Many members can be involved in a 4-H club’s financial business
With some forethought, 4-H leaders can design their club so that numerous members have the invaluable experience of handling various aspects of the club’s finances.
Michigan 4-H Youth Development allows and encourages 4-H clubs to raise funds for educational purposes. With some forethought, 4-H leaders can design their club so that numerous members have the invaluable experience of handling the club’s financial business. Here are some examples.
- Establish a club budget at the beginning of the year. Allow all the members to grapple with the challenges of determining how much money they think they need for the 4-H programming year (Sept. 1 – Aug. 31) and how they will secure those funds. Adjustments may be necessary over the course of the year; that is acceptable and helps youth understand that budgets are our “best guess.” The exercise also helps them hone the very useful life skill of preparing a budget.
- Elect a club treasurer who handles all the money going in and out of the club including paying bills for the group. The extent of adult oversight should depend on the age and experience of the youth treasurer.
- In a large club, accepting and tracking 4-H participation fees could be the responsibility of the club’s assistant treasurer.
- A treasurer’s report should be given at each meeting so the members know what income and expenses happened during the previous month. The report should be delivered in such a way that the members understand the financial activity of the club; this understanding will be helpful when they prepare next year’s budget.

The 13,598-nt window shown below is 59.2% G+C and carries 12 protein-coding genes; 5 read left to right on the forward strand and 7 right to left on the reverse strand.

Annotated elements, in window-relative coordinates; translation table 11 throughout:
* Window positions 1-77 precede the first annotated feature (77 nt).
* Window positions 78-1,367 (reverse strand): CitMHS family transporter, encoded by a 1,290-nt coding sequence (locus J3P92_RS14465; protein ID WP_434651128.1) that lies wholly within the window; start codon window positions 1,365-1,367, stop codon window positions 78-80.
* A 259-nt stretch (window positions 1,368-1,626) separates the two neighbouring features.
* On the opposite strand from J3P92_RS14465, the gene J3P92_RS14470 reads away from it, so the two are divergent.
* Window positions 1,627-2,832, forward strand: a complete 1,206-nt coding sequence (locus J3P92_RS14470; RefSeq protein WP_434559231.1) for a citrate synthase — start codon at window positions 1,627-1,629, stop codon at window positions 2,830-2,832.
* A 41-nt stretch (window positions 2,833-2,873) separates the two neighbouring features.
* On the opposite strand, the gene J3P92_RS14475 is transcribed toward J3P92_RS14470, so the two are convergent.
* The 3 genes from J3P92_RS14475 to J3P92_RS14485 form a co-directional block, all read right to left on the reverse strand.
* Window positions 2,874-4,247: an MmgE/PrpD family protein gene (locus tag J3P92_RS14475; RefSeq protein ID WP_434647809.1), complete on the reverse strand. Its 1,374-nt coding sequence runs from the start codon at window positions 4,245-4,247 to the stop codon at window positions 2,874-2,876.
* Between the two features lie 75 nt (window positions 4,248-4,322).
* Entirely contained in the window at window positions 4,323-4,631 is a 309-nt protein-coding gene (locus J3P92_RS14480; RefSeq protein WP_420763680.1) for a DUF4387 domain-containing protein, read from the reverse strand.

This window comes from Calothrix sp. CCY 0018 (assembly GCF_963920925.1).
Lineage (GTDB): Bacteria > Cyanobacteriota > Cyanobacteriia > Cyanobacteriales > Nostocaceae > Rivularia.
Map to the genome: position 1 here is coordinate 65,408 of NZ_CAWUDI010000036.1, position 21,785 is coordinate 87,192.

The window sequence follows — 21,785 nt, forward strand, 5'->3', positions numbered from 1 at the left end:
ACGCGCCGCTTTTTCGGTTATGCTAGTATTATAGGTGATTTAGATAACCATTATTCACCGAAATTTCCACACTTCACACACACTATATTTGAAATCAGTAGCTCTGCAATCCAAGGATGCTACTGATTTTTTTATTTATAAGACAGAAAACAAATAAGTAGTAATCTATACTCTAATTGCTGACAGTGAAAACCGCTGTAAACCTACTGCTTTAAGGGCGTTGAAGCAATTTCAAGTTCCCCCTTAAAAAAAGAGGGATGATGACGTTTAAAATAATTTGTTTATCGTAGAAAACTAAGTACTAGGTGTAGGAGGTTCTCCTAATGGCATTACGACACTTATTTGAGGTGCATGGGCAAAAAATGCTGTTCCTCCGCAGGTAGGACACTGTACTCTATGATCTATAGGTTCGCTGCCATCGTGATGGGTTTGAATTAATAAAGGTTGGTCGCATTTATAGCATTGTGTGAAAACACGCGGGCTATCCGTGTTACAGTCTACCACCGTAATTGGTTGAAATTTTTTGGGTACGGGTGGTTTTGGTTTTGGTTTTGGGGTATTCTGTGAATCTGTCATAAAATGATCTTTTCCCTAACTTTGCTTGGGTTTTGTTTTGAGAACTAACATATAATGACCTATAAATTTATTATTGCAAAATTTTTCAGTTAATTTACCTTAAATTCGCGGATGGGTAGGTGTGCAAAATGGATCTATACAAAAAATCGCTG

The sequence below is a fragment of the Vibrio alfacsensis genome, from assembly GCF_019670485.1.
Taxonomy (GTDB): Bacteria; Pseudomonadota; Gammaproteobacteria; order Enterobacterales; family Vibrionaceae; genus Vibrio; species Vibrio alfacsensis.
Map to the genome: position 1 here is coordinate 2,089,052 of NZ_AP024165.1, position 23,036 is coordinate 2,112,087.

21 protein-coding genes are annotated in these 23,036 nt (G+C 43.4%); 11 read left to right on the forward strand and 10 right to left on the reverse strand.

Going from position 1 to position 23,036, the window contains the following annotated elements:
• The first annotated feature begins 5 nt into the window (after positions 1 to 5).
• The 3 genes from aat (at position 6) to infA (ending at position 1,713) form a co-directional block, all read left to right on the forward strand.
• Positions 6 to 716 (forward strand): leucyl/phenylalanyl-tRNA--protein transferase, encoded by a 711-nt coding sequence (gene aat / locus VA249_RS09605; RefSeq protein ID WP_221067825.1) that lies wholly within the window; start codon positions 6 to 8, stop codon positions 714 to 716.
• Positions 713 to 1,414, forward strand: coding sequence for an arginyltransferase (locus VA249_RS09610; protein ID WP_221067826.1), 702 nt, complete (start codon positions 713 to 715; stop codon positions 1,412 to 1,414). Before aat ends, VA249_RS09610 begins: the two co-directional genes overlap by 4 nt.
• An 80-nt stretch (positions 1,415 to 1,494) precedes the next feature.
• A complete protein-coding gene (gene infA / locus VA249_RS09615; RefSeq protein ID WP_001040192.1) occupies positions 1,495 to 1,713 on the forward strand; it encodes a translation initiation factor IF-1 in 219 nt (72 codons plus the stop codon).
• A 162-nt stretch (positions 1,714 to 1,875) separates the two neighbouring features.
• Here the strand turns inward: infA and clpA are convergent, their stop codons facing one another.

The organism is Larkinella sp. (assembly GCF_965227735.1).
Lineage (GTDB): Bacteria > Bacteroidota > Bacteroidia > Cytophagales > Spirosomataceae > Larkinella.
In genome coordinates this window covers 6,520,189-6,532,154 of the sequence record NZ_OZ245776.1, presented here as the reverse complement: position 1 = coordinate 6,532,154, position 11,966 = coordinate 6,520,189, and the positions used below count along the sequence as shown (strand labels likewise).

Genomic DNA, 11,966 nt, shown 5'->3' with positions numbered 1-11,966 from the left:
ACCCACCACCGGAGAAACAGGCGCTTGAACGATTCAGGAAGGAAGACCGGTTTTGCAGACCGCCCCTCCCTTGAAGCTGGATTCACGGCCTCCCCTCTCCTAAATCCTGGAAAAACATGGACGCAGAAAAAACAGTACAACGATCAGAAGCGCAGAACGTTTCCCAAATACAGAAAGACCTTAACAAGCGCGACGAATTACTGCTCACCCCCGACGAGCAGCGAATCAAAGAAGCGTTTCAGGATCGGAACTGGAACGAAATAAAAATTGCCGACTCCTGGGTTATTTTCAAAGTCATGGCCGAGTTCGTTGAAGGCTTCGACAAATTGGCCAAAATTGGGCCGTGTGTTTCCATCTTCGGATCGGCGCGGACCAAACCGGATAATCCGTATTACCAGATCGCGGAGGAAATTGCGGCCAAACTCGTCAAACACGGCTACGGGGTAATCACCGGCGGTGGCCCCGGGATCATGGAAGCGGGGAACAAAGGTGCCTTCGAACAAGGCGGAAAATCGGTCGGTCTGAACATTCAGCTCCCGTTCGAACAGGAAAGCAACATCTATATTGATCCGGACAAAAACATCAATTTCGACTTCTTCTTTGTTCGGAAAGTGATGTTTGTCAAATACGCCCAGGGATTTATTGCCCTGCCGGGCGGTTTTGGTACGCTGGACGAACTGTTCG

- Establish an account at a local bank or credit union so the youth learn how to deposit and withdraw money, how to read a statement, etc. If your group has more than $100, it is a requirement to have an account at a bank or credit union.
- Openly discuss with the members how to properly acknowledge donations. Let the members decide how to best do that and which of them will take the lead on that important task.
- Involve members in keeping the club’s inventory of items purchased with club funds. Be sure they understand that since 4-H money was used to purchase the items, any non-consumables must be turned over to the 4-H office if the club disbands.
- Older 4-H members should assist leaders in conducting an annual club audit and the Annual Financial Summary Report.
- 4-H fundraising activities should be educational. In addition to the members handling money during the fundraiser, members should be involved in preparing the request to the 4-H office for permission to conduct a fundraiser as well as completing the follow-up report.
All of these practices help the members realize that handling money is a skill that can be learned through experience. It also sends the clear message that keeping everyone informed and having an “open book” attitude about the club treasury is the best way to protect individual members’ reputations and the club’s funds.
These valuable practices and more are outlined in the “Financial Manual for 4-H Volunteers: Leading the Way to Financial Accountability” and the “Financial Manual for 4-H Treasurer: A Guide to Managing Money Wisely.”
Michigan State University Extension and Michigan 4-H Youth Development help to prepare young people for successful futures. As a result of career exploration and workforce preparation activities, thousands of Michigan youth are better equipped to make important decisions about their professional future, ready to contribute to the workforce and able to take fiscal responsibility in their personal lives.
Did you find this article useful?